This is where the game shines. You can change the difficulty in the options to not give you any hints in cases. In any way, this is where the game gets interesting. Your search for clues put them together, use your special ability to see the past, and construct how everything went. It reminds me a lot of "Murderer: Soul Suspect".

Replayability
"Cases can be solved in different ways." At least that is true to some extend. It sounds way better than it actually is. In most cases, you just have the choice between two different options like betraying someone or not. Since I didn't play through the whole game yet, I can't tell if the game really is completely different but I can't imagine it to be.

Open-World
This is more a facade than everything else. Most of the buildings look exactly the same, if not, they are similar enough and everything has the same grey tones. It seems like we're back in 2010 where every game wanted to be an "open-world" game because the buzzword sells copies.

The Bad

The main story is full of fillers. To get something you want, you need to do something for X, but to do that, you need to help Y out, which results in helping Z first, etc. It seems like the main plot wasn't long enough to warrant a AA price tag so they went the cheap way.
Controls are very janky. From walking to shooting to driving your boat.
Every second NPCs look the same, even some NPCs in the main cases don't differ in looks.
Most of the buildings and rooms look the same. You can even tell that houses, where cases take place are the very same (the layout, the colors, the doors - just a few pieces of furniture are different).
Gestures and facial expressions are ridiculous mostly.
There is no use of the open-world. It's just there so the game can have the tag.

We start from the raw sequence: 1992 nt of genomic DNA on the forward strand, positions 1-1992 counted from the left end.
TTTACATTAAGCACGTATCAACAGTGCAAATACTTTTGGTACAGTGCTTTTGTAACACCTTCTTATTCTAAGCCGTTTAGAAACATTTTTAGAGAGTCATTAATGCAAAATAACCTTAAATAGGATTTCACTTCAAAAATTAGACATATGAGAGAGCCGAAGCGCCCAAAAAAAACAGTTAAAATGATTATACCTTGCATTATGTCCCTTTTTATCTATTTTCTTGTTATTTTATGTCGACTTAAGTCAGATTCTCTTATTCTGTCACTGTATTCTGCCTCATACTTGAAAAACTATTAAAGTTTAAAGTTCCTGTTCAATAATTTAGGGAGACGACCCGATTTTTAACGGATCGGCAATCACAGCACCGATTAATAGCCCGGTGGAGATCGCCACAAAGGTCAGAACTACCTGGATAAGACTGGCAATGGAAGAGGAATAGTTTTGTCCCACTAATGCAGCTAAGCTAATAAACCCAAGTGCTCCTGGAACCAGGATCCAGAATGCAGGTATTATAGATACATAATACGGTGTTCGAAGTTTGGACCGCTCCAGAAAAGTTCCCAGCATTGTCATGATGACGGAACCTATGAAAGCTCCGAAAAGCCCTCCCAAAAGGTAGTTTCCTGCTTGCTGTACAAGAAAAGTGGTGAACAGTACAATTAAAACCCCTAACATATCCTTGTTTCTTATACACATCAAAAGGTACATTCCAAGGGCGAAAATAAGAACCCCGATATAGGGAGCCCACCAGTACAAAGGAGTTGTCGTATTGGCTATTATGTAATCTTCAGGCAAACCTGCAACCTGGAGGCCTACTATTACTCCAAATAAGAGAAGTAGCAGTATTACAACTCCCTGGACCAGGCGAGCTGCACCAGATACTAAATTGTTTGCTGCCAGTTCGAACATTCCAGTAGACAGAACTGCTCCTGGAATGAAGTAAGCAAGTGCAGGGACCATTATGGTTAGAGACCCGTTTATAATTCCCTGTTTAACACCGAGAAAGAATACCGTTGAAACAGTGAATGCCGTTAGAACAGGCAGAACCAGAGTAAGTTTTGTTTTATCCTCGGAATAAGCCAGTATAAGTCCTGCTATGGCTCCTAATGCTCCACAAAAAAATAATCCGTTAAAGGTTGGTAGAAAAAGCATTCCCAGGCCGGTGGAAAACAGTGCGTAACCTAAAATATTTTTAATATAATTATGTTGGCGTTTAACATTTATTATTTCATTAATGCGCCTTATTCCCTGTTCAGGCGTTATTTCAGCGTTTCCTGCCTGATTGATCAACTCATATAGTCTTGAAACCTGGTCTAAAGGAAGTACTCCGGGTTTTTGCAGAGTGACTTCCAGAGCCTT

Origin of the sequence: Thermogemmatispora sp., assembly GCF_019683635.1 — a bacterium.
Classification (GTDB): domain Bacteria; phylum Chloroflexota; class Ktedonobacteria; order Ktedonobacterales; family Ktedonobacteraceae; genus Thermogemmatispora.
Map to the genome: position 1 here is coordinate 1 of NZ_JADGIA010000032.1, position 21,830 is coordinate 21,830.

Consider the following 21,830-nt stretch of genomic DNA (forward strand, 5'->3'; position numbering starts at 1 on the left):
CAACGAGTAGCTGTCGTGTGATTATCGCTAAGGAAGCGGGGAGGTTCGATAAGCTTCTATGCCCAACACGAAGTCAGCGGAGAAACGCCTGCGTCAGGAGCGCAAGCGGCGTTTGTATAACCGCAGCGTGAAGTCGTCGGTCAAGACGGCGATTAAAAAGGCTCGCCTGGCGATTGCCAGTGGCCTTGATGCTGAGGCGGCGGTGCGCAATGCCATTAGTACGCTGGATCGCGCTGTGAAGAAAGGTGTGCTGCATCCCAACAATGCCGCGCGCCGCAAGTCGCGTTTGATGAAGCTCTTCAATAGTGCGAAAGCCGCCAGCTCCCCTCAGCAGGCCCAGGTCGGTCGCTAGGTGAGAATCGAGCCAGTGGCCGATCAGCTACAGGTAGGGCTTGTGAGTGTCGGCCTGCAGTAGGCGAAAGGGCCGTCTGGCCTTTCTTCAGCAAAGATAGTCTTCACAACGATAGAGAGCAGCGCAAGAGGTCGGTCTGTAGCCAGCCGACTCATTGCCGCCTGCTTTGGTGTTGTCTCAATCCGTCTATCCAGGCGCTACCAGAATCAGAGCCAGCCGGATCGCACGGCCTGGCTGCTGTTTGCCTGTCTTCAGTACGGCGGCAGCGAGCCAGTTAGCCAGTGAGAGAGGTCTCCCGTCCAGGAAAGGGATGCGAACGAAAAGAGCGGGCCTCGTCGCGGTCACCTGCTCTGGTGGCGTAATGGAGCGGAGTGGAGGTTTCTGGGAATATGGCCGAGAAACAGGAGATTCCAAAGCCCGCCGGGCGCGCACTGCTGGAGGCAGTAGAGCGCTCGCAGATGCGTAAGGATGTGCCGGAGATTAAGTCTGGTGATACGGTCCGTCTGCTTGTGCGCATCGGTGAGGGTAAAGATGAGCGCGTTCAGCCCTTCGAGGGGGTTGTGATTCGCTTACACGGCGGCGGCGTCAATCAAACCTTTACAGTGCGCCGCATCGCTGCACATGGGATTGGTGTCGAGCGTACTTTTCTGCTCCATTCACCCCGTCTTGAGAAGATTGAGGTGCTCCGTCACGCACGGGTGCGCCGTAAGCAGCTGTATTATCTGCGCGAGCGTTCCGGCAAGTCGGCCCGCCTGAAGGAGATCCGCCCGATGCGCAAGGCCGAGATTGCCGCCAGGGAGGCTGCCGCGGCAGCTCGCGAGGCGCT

Gunplay is janky and unsatisfying overall.
Crafting is unnecessary.

The Good

The game is fully voiced in different languages.
While the deduction is a bit too easy it's fun.
"Cases can be solved in different ways" even if it's just one decision to make.
The overall atmosphere and story. This is the best part of the game.

Conclusion
The developers tried many new things in The Sinking City compared to the Sherlock Holmes games and failed horribly. They wanted to put something of everything in the game and because of this, most of the mechanics are bad or/and just not fun. Don't buy the game if you want a third-person shooter, don't buy the game if you want an open-world game, don't buy the game if you want an RPG, and don't buy the game if you're looking for all of this combined.

Buy the game, if you're looking for a story-driven game and even then, wait for a sale. It's not worth full price but because the game is pretty old and gets on sale often, this review is positive.
If you like my review and strategy games, please consider following my curator page on Steam!

Review from Steam

There's no way to sugar-coat this: The Sinking City is a glitchy mess. NPCs pop in and out of existence with merry abandon and invariably spawn floating a foot or two above the ground before realising their mistake. Strange rectangles of differently textured water surround floating objects depending on the weather. Quite a few of the ostensibly normal inhabitants look scarier than the monsters, while the monsters themselves have only a passing acquaintance with the laws of physics.